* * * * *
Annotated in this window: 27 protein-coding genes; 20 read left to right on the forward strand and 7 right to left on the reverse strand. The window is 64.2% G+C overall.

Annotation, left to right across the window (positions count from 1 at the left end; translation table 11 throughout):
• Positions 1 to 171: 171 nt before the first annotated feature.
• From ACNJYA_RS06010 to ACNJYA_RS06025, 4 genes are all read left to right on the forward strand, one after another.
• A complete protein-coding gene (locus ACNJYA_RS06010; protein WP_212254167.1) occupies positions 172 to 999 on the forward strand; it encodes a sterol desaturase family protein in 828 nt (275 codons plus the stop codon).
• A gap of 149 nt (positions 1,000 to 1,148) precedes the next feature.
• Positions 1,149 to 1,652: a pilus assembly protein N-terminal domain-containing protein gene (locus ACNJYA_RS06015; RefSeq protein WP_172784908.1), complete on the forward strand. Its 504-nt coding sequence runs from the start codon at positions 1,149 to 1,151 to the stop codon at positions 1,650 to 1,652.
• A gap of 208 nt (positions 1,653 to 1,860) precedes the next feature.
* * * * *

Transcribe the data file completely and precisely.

Annotated in this window: 27 protein-coding genes; 20 read left to right on the forward strand and 7 right to left on the reverse strand. The window is 64.2% G+C overall.

Annotation, left to right across the window (positions count from 1 at the left end; translation table 11 throughout):
• Positions 1 to 171: 171 nt before the first annotated feature.
• From ACNJYA_RS06010 to ACNJYA_RS06025, 4 genes are all read left to right on the forward strand, one after another.
• A complete protein-coding gene (locus ACNJYA_RS06010; protein WP_212254167.1) occupies positions 172 to 999 on the forward strand; it encodes a sterol desaturase family protein in 828 nt (275 codons plus the stop codon).
• A gap of 149 nt (positions 1,000 to 1,148) precedes the next feature.
• Positions 1,149 to 1,652: a pilus assembly protein N-terminal domain-containing protein gene (locus ACNJYA_RS06015; RefSeq protein WP_172784908.1), complete on the forward strand. Its 504-nt coding sequence runs from the start codon at positions 1,149 to 1,151 to the stop codon at positions 1,650 to 1,652.
• A gap of 208 nt (positions 1,653 to 1,860) precedes the next feature.